In the second part, we see how Barcelona and New York city work together to address their affordable housing challenge. What are the issues that this transatlantic partnership is built upon? What kind of solutions are they looking for? How can you help them? Eduard Cabre Romans, International Relations Consultant to the Barcelona Housing Department has the answers to all these questions.
Making a house a home #2 - Affordable housing and sustainable cities: a dynamic relationship
Cities are the focus point of the second episode of 'Making a house a home'. As we are becoming increasingly “an urban species” according to the writer and journalist, Doug Saunders what is the role of affordable housing in the urbanized environment? What are the dynamics of the relationship between public, cooperative and social housing providers and the local authorities at European and at global level?
We discuss all that with Agata Krause, Policy Advisor on Housing and Social Affairs of EUROCITIES, the network of major European Cities and Özgür Öner, Head of the EU Office of GdW- the Federal Association of German Housing and Real Estate Companies and Chair of the Housing Europe Urban Affairs Committee.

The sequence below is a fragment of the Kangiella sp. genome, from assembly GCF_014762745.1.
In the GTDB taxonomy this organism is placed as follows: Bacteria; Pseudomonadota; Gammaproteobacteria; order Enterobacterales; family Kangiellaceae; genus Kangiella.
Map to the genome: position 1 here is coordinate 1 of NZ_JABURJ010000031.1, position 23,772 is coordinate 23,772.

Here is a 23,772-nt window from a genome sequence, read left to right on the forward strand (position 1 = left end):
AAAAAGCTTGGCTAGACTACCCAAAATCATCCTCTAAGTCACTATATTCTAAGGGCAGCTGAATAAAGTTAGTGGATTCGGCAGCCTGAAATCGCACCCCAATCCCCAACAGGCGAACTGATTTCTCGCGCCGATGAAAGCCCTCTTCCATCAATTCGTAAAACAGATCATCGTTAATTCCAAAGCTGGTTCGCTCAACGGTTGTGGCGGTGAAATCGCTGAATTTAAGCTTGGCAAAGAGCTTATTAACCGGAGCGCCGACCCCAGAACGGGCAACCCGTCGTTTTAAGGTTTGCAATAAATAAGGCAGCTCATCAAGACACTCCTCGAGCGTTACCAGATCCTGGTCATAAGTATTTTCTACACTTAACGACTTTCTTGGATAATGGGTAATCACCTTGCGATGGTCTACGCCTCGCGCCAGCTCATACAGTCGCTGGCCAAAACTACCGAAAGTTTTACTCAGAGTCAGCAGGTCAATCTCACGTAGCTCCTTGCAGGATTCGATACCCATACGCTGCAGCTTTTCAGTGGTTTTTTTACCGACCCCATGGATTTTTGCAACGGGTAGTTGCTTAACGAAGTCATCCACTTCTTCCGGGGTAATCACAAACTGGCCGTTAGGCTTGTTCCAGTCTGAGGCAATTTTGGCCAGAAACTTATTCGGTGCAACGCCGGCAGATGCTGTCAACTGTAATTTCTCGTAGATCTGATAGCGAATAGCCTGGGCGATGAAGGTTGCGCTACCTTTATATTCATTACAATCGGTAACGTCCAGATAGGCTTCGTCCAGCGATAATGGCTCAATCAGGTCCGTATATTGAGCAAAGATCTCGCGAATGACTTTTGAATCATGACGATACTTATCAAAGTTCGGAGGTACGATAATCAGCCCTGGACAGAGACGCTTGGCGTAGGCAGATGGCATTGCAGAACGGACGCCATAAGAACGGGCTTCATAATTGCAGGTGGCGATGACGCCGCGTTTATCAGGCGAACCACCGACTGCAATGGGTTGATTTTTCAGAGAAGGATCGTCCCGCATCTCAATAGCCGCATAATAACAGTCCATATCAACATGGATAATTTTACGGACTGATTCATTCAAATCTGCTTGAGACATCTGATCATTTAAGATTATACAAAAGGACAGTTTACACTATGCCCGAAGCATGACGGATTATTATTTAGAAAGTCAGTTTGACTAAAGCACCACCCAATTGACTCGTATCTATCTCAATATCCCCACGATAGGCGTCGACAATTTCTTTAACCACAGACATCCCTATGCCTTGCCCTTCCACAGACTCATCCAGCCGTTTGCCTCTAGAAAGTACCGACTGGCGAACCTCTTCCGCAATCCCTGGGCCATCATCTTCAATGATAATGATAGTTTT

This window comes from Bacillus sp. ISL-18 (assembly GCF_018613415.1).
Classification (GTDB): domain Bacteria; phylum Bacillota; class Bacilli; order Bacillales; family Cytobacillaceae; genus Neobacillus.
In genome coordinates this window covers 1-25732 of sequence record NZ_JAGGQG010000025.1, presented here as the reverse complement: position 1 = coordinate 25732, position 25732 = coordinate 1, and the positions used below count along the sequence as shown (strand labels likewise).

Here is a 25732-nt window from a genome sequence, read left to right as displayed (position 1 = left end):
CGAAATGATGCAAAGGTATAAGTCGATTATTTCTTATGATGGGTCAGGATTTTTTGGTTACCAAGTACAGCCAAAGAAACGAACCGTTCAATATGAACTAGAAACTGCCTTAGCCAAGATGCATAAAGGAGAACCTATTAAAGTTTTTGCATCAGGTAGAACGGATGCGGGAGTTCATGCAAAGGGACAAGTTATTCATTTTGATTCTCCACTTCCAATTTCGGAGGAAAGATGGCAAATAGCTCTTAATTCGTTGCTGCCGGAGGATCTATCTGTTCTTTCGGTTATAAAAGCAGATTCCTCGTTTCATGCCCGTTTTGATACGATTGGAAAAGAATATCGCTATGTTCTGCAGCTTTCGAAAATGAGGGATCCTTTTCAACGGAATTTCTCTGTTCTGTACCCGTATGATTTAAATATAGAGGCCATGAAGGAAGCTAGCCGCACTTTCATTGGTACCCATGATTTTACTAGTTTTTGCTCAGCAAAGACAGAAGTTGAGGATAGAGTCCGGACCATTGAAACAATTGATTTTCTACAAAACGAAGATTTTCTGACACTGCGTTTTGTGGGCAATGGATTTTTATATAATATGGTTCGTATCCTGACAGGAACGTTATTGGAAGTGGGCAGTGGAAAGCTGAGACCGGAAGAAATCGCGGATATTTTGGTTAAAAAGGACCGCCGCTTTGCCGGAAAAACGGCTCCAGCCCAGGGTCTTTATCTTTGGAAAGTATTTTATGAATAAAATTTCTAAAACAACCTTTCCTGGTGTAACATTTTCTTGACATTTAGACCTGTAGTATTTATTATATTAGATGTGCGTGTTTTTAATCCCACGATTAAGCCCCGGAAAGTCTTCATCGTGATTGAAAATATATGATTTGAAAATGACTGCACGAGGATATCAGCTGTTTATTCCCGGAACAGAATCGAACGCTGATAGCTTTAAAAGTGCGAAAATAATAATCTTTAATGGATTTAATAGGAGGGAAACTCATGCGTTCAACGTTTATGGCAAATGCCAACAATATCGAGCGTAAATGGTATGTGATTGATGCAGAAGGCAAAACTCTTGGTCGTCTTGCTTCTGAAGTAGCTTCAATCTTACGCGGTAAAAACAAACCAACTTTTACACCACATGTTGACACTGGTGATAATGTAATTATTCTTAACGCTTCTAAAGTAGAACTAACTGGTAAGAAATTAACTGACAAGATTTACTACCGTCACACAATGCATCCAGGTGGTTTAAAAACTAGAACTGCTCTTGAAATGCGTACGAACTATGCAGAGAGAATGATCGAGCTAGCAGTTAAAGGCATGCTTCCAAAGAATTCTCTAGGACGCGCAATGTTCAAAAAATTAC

Making a house a home #5 - Pathways to social inclusion
We are back after quite a while indeed- sorry for the gap. We hope you missed us, we certainly did. And here we are, reaching out to you again from Brussels with an episode dedicated to an issue everyone in Europe has been talking about over the last years. Migration. The refugee crisis, the action plan, the integration process… These are just a few of the keywords that have been coming up again and again in the news. We will try to make the link with the place that is the key for the migration challenge in Europe and that is… housing.
Part of today’s fifth episode will be brought to you from the European Parliament where the final event of the Designing Inclusion Erasmus Plus project was held on October 18th. We will be hearing from the people behind it, especially the academic staff from the KU Leuven what are the project’s main findings. How does one city produce inclusive urban spaces? We will also meet the Italian, Socialist MEP Brando Benifei who has been the Rapporteur of the European Parliament Report on 'Refugees: social inclusion and integration into the labour market'. What is the policymakers’ view on the issue?